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Politics and Economy:
Are You on a Government Watch List?
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Are you being watched by the government? If you are, it'd be hard to know for sure. The government maintains various watch lists to catch suspected terrorists and others deemed potentially harmful, but most of these lists are not public, though one exception is the Treasury's Specially Designated Nationals list.

The Transportation Security Administration (TSA) compiles watch lists based on information they receive from federal intelligence, law enforcement, and other agencies.

A representative from the TSA told NOW Online that the only way to find out if you're on one is by purchasing a boarding ticket. If your name matches one on a watch list, you'll be subject to increased security attention at the airport. (Read about the experience of the ACLU's Anthony Romero.)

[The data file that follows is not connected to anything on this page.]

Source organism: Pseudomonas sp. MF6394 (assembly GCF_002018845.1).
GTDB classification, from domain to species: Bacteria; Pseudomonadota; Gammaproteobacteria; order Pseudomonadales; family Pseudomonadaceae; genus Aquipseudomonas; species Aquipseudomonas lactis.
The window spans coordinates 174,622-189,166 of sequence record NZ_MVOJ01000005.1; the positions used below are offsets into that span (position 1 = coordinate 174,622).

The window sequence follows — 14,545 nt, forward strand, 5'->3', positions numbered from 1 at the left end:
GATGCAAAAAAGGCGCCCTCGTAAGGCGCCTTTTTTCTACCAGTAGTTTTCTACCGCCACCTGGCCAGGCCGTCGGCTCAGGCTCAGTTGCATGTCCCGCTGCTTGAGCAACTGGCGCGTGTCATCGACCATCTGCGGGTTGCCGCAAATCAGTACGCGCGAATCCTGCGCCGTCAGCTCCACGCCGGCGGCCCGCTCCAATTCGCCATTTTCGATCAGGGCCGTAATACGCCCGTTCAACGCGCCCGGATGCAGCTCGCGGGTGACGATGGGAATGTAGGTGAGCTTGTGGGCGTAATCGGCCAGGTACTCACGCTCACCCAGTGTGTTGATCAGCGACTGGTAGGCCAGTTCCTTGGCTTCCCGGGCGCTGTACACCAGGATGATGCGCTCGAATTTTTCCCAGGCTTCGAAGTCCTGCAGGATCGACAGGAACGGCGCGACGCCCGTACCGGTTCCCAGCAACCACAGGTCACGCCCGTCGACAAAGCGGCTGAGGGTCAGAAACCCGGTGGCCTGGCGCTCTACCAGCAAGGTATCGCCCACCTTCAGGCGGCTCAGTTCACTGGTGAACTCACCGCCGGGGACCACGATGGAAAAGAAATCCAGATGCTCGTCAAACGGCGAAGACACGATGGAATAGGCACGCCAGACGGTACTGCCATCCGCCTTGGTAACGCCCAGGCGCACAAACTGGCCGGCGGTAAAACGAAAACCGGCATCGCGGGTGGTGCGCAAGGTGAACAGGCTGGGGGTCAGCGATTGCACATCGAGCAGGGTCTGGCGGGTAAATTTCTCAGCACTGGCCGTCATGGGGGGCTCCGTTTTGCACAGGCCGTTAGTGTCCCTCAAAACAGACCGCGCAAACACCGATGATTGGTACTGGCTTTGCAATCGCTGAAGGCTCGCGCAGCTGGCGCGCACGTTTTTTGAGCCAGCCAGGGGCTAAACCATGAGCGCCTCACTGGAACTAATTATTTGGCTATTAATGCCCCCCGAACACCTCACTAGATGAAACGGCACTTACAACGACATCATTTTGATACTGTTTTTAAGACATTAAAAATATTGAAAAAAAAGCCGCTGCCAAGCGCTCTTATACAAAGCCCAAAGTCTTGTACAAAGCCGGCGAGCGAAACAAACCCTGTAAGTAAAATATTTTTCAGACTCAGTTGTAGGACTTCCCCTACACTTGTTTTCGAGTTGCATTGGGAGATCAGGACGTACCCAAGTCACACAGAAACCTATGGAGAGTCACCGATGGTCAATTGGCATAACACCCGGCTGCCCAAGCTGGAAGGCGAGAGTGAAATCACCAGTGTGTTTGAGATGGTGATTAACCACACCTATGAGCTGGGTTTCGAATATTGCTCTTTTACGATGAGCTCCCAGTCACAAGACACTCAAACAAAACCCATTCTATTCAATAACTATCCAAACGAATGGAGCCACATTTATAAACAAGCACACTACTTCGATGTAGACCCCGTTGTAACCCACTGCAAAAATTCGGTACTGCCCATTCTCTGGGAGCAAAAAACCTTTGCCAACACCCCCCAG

If it's just your name that matches, they'll send you off to your flight. The TSA has even developed a clearance protocol to help speed up the process. But if you are the person on the list, you won't be going anywhere.

Of course, that's just one agency's watch list. The National Counterterrorism Center (NCTC), created in 2004 as the main U.S. terrorism intelligence agency, keeps the largest watch list — reported by the THE WASHINGTON POST to include 325,000 names. The list includes information from other agency reports, such as the CIA, the FBI, and the National Security Agency. Many have criticized the government for not having a single, authoritative, and accurate terrorist watch list; there are reportedly more than 26 terrorism-related databases in use by various agencies. The NCTC is trying to streamline the process.

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